America’s Unique Gun Problem

Following the latest mass shooting in Newton, Connecticut, the discussion around gun control has re-emerged. Unfortunately, throughout the discourse, we tend to lump all of America’s issues with guns into one realm. However, that is just not the case.

In this country we have two distinct problems with gun violence. For the sake of this post, the two problems that I have identified are titled the “Connecticut Problem” and the “Chicago Problem”.  The “Connecticut Problem” refers to the frequently occurring mass shootings. The majority of these shootings are happening in what we have traditionally viewed as relatively safe locations, such as schools, malls, and universities. The shootings are mostly being executed with semi-automatic assault style weapons with large ammunition magazines.

In contrast, we have the “Chicago Problem”, most widely identified by the violence in Chicago. Although Chicago is the city currently experiencing rampant gun violence, cities like New Orleans, Philadelphia, Baltimore and Washington, DC have all been at the forefront of gun violence dialogues in this country. The “Chicago Problem” of gun violence has mainly happened in urban areas with illegal handguns and is often correlated to various issues that plague inner city communities like drug trade, gang culture, and neighborhood altercations. Both the “Chicago Problem” and the “Connecticut Problem” must be addressed, but the solutions are starkly different.

In the wake of the of the Connecticut shooting, sensible gun control measures have been suggested such as limiting high capacity magazine clips, banning assault style semi-automatic weapons, comprehensive background checks and waiting periods for all gun purchases. All of these policies seem to be reasonable responses to curb mass shooting incidents. However, because one of the main driving forces behind the “Chicago Problem” is unlawful gun usage, it seems to be a far more difficult and complex issue to address. Urban violence must be addressed in a comprehensive way, which includes effective policies which speak to the socioeconomic, educational and cultural problems that contribute to an atmosphere of violence in these neighborhoods.

That we have a gun problem in America is unquestionable, but as these incidences indicate, we are facing two distinctly different problems with various root causes that require complex solutions and the collective will of the American people to significantly reduce gun violence in our country.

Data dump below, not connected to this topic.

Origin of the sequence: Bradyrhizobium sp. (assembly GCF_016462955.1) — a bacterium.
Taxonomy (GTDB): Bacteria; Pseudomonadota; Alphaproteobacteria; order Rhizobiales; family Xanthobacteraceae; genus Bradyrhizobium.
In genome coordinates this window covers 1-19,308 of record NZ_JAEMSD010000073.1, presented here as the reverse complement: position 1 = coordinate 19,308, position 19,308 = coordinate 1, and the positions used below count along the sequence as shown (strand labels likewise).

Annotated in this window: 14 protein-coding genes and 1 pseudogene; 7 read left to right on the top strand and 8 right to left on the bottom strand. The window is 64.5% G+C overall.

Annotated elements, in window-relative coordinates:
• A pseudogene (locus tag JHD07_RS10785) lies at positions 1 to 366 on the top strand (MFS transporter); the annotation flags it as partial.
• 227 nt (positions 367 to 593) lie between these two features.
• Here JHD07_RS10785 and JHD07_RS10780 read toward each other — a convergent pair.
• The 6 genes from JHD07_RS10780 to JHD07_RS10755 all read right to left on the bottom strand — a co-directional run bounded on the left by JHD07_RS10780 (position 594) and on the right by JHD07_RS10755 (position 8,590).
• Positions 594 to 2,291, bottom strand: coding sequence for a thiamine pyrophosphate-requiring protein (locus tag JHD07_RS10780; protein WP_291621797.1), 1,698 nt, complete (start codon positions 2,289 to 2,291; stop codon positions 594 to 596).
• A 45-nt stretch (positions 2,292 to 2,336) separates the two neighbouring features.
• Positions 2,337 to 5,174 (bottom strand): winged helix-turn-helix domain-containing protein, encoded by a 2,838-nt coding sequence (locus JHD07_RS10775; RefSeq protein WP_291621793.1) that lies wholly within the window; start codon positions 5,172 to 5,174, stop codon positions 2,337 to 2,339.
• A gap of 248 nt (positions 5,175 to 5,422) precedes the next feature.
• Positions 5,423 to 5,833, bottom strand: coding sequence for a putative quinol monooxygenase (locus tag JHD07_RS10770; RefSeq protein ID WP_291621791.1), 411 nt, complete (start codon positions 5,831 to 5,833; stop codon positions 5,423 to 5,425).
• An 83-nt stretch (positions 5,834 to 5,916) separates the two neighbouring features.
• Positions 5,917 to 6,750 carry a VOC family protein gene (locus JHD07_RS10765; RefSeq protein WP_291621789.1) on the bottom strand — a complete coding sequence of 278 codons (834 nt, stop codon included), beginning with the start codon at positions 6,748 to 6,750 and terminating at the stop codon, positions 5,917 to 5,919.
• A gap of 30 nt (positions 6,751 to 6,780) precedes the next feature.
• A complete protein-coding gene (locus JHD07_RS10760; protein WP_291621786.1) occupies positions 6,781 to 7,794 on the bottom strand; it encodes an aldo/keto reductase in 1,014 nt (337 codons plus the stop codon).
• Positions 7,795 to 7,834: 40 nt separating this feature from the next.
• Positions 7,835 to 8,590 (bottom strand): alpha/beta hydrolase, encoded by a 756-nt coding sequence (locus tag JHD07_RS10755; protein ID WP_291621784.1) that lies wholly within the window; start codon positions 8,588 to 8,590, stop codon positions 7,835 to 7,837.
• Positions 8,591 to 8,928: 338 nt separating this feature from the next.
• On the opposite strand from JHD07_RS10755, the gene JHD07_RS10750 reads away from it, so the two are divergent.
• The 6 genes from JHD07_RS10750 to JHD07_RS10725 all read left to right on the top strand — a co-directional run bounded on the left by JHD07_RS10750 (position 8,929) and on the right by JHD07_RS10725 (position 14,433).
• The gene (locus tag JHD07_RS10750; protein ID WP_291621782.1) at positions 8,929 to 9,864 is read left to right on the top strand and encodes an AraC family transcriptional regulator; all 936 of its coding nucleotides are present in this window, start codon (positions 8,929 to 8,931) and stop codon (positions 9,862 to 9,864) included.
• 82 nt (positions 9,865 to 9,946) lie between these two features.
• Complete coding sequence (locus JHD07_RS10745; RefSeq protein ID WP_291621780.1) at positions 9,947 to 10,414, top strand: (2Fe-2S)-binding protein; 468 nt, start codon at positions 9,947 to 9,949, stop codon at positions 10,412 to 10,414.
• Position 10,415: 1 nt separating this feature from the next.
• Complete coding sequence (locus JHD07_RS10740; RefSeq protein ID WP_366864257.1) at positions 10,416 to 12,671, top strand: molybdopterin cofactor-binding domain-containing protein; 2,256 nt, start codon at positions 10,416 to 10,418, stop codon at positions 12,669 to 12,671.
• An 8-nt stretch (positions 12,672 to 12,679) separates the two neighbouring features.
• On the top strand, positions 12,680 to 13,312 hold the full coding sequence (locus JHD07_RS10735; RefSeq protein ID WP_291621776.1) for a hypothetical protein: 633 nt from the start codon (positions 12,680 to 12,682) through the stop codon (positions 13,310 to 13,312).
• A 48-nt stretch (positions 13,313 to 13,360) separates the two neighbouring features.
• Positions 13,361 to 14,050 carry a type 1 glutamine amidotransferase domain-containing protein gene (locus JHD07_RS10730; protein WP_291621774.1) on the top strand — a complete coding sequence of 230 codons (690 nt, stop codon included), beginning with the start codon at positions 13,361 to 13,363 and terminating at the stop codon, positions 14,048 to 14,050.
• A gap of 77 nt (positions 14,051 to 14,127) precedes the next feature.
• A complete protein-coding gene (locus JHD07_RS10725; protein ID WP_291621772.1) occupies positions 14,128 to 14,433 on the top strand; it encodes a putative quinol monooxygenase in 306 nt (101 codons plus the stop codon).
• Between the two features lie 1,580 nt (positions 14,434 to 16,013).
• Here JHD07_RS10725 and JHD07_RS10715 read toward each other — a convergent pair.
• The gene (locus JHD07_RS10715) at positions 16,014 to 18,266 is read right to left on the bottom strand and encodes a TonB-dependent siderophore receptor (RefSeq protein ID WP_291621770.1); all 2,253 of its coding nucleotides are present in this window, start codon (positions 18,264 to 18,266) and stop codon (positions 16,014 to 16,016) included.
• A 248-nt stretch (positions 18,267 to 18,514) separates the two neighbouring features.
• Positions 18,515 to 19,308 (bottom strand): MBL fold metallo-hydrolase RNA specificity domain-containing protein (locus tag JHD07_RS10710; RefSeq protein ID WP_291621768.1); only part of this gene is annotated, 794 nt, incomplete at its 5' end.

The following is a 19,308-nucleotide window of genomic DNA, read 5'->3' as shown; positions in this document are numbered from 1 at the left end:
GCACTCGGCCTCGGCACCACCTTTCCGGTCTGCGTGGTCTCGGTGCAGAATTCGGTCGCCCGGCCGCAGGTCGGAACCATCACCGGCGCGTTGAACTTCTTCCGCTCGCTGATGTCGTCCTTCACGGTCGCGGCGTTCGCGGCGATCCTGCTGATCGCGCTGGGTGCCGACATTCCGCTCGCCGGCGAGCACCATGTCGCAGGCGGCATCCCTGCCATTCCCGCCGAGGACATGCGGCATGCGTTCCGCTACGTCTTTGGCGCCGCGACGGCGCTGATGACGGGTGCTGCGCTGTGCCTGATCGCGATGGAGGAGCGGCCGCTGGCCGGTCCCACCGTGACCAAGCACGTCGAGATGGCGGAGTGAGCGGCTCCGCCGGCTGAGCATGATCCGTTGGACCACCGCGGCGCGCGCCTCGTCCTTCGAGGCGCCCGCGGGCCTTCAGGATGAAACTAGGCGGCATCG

One thought on “America’s Unique Gun Problem

  1. What you consider sensible solutions for the Connecticut problem is the exact rhetoric that has always been used by people who over react and rely on emotions to a situation as opposed to tackling the problem based on facts. Sir, guns are not the problem and gun control is not the answer. It is however, a convenient option for people like you who want to appear to be caring and compassionate towards the victims. In reality what you offer is not a viable solution. The people committing these heinous acts are mentally deranged. They, in almost each case, were seen as troubled but because of liberal ideology not to address mental health issues, these people’s needs went untreated or their needs un-addressed. The very solutions that you offer now, maybe with the exception of multiple rounds, have been addressed in Federal and state laws, yet, the mayhem occurred.See Columbine as an example. Interestingly at a time when Police chiefs in several major metro areas are telling their citizens that the police will be unable to respond quickly to acts of violence and that citizens will need to be able to protect themselves, people like you and other liberals and progressives are advocating that people disarm themselves and allow themselves to be at the mercy of criminals. The bottom line is that legislating this issue by violating peoples Second Amendment rights has not been nor will it ever be the answer no matter how “reasonable” you may say it sounds.Addressing what is the common theme, mental health, violence in games, music and movies and correcting America’s moral decline are what drives both the Chicago and Connecticut issues. Although I cite games, music etc as causes, I believe that other constitutional protections afford people the right to generate this material. No, morally the solution is that these people must self regulate and parents and people who influence and control kids who have access to these items must act like parents and impose controls. As for Chicago’s unique issue, unfortunately that city represents the aftermath of a generation of liberal/progressive policies that literally have destroyed families, values and morals. It will take a generation to solve this problem but like all things, you have to start somewhere. During the interim, funds should be diverted to affording people living in these areas with protection while simultaneously fixing America’s economy which will provide people with jobs along with modifying our welfare system that will incentivize people to become employed.

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